Q: I don’t think you can have it all – at least not all at the same time. We give something up when we make a choice (which is why it is a choice). Do you think your decision to stop the constant movement is a balancing move to restore/refuel what you gave up to travel? Is this something you think we can do successfully throughout our lives so we can have it all…even if it isn’t at the same time?
A: You can’t have it all. We need to stop trying to have it, and feeling like a failure when we don’t. When I left 18 months ago I gave up much hope of having a relationship, steady friendship and healthy income. But I needed to do that because something was pulling at me to leave it all.
Now I really miss that sense of connectedness to friends, family, a city and a boyfriend. At first I felt a bit hopeless but then I realized it was exactly what I needed to feel, to come back and be completely happy where I was instead of feeling like I should be somewhere else.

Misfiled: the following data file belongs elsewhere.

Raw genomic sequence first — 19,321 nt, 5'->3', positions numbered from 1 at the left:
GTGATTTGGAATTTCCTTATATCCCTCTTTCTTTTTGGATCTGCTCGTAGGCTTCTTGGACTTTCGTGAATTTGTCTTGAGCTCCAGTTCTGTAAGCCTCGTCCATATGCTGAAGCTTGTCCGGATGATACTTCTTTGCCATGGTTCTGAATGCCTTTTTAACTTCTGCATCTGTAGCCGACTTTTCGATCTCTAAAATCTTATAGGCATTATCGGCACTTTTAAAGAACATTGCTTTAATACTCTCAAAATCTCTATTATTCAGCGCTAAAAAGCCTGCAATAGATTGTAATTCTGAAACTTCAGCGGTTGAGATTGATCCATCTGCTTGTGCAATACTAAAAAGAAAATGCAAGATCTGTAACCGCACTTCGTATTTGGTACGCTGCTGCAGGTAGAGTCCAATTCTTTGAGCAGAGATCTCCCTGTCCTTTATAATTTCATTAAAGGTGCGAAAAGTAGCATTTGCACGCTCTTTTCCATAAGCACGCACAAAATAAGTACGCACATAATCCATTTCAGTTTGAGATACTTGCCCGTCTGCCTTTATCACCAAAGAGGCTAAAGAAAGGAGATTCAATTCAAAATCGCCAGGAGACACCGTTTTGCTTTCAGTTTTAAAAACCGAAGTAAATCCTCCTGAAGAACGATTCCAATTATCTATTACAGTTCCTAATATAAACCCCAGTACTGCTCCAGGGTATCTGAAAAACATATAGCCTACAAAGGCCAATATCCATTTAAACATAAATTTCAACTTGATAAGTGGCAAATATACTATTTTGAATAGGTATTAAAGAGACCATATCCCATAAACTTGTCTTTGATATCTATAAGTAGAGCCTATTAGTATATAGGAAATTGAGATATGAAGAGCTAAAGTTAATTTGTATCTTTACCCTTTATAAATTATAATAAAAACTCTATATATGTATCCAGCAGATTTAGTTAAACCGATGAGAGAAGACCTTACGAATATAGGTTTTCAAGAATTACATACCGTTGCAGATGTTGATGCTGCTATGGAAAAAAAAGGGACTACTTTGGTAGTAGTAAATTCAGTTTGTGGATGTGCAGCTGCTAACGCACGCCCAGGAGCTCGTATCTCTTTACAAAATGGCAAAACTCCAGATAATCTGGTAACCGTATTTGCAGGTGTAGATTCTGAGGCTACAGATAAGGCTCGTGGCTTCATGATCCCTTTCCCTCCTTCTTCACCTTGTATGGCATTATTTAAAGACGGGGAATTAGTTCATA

I am trying to find a new sense of balance, my hope is to do contract work here in Toronto and do shorter spurts of travel throughout the year. I still want to have the flexibility to take off whenever I want, for however long I want but I need some roots.
Q: To someone reading right now who has a fantastic dream but wants advice on how to overcome the paralyzing fear to make it happen, what would you say?
A: One of the wonderful things about taking the leap is that you meet so many others who are doing the same. At home it seemed odd for someone in their 30s, with a boyfriend and a successful career to leave it all, but on the road I met so many others who were doing the same.
And I have learned when it is no longer working for you, you can always choose to do something else.
Happily ever after is a journey, not a destination